The COVID-19 pandemic and it’s spread across the globe has sent markets into an apparent period of freefall, after arguably the longest bull run (rising market) in history. These turbulent conditions have led to a number of property funds suspending as they are left unable to accurately value their underlying properties.
The first to do so was Kames Capital’s Property Income Fund on 16th March, with others following suit over the past week. At the time of writing (23rd March), the number of suspended property funds totals at least seven. The latest managers to do so, St. James’s Place have stated that “we are in a position where we are unable to price the fund in a way that we would ordinarily be able to do … and that leaves us with no alternative.”
Many UK property funds will be invested in those areas most at risk due to customers staying home, e.g. restaurants, shops, hotels and cinemas. Also common are offices and warehouses, which although not immediately at risk, are susceptible to staff illness. In times of government-imposed shutdowns and ghost-town like high streets, valuers are simply unable to carry out their job.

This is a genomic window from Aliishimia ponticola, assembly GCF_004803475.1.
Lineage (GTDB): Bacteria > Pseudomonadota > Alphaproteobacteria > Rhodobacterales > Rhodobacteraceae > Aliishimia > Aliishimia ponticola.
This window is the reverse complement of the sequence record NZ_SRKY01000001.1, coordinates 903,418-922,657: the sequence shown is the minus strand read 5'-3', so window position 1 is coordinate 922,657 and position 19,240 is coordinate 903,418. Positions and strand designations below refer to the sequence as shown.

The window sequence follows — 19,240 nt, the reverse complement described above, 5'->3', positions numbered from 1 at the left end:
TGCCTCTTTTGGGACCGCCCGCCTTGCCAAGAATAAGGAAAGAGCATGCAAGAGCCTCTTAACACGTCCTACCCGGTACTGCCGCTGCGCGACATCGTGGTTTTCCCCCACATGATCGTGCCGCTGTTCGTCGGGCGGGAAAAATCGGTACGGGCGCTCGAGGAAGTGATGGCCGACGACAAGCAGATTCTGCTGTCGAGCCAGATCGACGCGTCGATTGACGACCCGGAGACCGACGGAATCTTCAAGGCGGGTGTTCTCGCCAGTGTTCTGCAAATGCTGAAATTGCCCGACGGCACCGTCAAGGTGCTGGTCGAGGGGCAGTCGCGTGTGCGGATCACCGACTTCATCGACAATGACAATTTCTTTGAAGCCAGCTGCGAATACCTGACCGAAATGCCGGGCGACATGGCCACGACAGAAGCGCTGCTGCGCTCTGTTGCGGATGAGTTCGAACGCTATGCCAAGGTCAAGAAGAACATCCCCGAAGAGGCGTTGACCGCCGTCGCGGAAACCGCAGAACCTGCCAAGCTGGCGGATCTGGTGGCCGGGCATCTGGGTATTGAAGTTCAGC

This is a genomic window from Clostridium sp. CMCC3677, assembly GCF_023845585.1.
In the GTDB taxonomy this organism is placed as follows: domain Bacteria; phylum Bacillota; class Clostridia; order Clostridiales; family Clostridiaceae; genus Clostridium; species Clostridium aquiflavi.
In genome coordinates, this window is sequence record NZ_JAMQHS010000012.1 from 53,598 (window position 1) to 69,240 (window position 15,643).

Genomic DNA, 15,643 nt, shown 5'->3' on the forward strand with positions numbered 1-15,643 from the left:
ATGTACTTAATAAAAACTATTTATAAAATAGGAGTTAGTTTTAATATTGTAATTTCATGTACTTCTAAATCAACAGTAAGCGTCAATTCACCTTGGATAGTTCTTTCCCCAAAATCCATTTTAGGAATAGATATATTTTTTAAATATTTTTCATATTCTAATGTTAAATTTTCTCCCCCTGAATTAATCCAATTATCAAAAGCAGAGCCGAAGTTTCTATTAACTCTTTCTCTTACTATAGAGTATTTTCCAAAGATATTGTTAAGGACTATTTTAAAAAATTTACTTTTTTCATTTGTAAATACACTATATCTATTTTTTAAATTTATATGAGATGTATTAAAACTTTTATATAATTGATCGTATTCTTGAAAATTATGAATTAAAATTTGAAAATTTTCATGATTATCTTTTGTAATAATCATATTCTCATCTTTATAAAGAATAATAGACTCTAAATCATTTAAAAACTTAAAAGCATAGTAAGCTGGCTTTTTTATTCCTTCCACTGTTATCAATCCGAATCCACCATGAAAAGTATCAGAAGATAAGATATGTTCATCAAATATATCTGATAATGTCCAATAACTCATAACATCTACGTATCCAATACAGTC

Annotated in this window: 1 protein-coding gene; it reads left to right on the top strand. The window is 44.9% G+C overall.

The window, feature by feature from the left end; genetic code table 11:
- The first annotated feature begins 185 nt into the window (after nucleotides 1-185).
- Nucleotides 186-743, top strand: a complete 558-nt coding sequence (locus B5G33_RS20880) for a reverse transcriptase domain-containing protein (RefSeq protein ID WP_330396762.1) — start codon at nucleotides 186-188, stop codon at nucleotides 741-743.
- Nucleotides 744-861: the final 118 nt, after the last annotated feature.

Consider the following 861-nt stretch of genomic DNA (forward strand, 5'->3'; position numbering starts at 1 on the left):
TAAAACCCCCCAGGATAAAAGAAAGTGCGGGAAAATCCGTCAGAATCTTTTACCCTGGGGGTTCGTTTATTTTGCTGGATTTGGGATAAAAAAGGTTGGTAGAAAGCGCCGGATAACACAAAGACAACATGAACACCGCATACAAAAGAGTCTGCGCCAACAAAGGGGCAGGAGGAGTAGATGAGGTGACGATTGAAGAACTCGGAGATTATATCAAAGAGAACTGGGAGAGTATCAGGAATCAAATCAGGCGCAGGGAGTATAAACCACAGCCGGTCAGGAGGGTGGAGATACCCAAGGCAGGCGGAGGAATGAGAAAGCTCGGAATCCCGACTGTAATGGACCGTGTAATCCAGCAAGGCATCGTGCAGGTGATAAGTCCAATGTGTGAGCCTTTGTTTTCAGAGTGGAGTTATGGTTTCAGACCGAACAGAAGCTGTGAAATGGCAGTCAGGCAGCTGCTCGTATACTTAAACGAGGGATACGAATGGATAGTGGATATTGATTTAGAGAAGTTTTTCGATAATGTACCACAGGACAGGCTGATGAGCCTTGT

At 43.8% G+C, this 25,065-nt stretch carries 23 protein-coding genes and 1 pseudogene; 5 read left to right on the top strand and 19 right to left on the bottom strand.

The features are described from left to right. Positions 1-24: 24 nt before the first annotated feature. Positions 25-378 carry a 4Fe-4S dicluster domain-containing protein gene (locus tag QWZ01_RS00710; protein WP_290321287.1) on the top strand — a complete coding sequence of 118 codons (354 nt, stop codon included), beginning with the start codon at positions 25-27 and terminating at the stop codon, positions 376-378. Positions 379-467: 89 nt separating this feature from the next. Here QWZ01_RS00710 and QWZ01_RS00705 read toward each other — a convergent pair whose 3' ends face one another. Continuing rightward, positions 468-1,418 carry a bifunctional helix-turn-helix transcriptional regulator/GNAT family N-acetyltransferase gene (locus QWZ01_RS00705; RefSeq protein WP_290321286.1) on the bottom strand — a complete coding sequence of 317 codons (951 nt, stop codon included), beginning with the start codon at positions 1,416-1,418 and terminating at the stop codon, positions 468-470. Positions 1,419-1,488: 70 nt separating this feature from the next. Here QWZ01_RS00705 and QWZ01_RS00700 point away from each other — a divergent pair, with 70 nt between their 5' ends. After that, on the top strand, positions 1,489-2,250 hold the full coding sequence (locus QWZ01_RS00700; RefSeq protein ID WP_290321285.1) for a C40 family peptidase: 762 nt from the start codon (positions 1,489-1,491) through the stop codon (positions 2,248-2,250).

So what happens now? The suspensions mean that no money can be taken out of or added to the funds for the foreseeable future. Once markets become more stable and begin to recover, we should begin to see these funds re-opening. At this point in time, we are unable to offer any estimates as to when this might be, but we would suggest that much of the market is directly aligned with the spread of the virus.
In the 4th quarter of 2019, BAM took the decision to remove all property exposure from both Mazarin Balanced and Cautious. We did not predict the black swan event that is COVID-19, however we were uncomfortable with the perceived illiquidity of the property sector at the time and decided that it was in the best interest of all our investors to move away from this sector.
It is important to remember in these times of uncertainty and worry that these funds have suspended to protect investors. The Financial Conduct Authority (FCA) require funds to suspend in times of “extreme market volatility” to ensure that the unusually high amount of redemption requests is not adversely affecting those remaining investors.